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Ref ID: 37082
Ref Type: Journal Article
Authors: Venunan, Pi
Ploymukda, Sira
Boripon, Borisut
Kwansakul, Pajaree
Suteerattanapirom, Kannika
Pryce, T. O.
Title: A royal wreck? Morpho-technological, elemental and lead isotope analysis of ingots from the Bang Kachai II shipwreck, Thailand
Date: 2022
Source: Journal of Archaeological Science: Reports
DOI: 10.1016/j.jasrep.2022.103414
Abstract: The Bang Kachai II wreck lies at 7–8 m depth in the Gulf of Thailand, just off the coast in the eastern Thai province of Chanthaburi. The ship, of which only the partial hull remains, probably sank in the early 17th century CE. It carried a cargo of ca. 20,000 billets, 10,000 kg, of sappanwood and, the focus of this paper, up to 3,000 kg of metal ingots. Sappanwood was an Ayutthaya state-controlled commodity, much prized abroad, China in particular, suggesting the vessel was possibly operating with Royal permission. Here we investigate the nature of the metal assemblage, to see if it supports or undermines this interpretation.

Typo-technological analysis classified 195 copper ingots into four groups: layered bowl, bowl, plate, and irregular shape, but of non-standardised proportions. The five lead–tin alloy (pewter) ingots, on the other hand, share a single plano-convex shape. The ingots’ elemental compositions were likewise variable, with a majority in raw/black (sulphur content) copper but a substantial minority in leaded copper, of a range of alloy proportions, as well as bronze, leaded bronze, pewter and the intermetallic semi-product, matte. A representative group of 20 artefacts were sub-sampled for lead isotope analysis, the results of which separated into two main groups. The larger group, representing both leaded and unleaded alloys, does not correspond to any of the known Southeast Asian production signatures but does fall into the general field of regional consumption signatures. The smaller group corresponds to the five pewter ingots, and their LI signature is consistent with the Song Toh lead field, located ca. 200 km west of Ayutthaya.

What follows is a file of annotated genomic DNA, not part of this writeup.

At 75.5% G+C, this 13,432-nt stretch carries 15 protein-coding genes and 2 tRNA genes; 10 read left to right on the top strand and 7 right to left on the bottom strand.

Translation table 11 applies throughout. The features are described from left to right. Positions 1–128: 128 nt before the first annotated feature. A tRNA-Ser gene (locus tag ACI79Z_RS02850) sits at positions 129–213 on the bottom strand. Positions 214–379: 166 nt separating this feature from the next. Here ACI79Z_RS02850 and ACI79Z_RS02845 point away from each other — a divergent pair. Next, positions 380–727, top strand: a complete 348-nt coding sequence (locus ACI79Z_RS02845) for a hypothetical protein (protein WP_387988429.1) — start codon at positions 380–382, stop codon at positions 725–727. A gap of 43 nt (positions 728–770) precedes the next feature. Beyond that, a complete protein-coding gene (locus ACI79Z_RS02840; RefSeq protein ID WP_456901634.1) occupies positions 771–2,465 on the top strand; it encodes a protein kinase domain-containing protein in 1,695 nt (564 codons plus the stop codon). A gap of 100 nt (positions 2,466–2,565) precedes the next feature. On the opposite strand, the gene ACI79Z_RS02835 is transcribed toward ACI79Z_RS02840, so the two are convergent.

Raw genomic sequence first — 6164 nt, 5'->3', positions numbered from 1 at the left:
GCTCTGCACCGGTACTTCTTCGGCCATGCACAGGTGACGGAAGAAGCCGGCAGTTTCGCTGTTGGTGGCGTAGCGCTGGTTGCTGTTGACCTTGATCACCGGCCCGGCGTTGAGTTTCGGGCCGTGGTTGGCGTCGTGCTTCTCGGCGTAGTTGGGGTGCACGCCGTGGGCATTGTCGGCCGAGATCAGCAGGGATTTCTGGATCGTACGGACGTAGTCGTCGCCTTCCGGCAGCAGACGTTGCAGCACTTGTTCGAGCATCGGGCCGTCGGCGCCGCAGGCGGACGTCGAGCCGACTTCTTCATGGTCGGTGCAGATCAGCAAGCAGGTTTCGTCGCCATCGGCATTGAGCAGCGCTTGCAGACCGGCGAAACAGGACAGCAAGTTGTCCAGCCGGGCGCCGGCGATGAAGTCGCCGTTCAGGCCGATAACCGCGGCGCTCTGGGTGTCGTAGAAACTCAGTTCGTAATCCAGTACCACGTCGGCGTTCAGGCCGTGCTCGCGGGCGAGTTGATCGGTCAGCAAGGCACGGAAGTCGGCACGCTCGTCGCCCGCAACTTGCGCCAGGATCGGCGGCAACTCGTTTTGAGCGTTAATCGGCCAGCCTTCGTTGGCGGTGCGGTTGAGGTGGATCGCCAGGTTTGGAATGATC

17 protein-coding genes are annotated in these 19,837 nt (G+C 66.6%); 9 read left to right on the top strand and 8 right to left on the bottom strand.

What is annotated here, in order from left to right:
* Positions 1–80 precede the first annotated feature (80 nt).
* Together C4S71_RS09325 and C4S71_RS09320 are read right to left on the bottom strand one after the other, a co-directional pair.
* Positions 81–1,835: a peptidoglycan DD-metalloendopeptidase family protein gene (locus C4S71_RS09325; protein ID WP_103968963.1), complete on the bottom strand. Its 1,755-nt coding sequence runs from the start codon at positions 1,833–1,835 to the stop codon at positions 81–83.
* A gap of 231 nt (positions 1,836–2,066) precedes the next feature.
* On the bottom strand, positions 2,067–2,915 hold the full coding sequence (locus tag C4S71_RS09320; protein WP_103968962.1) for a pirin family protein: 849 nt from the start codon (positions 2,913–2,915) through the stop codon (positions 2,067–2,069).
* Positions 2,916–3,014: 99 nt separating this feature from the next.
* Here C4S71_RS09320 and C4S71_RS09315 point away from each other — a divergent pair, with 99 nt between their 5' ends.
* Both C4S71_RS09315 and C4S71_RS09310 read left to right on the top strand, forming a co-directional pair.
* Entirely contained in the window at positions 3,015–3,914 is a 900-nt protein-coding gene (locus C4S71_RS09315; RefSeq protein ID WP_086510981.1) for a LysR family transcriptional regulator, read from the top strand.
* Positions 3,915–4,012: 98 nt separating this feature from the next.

The copper’s physical and geochemical variability is not consistent with any known regional producers and thus their provenancing could not be resolved in this paper. However, this paper, based on sappanwood and lead-base ingots, opens new possibilities of copper being locally produced in Thailand, if not intra-regionally in Southeast Asia.
Volume: 42: 103414
Page Start: 1
Page End: 17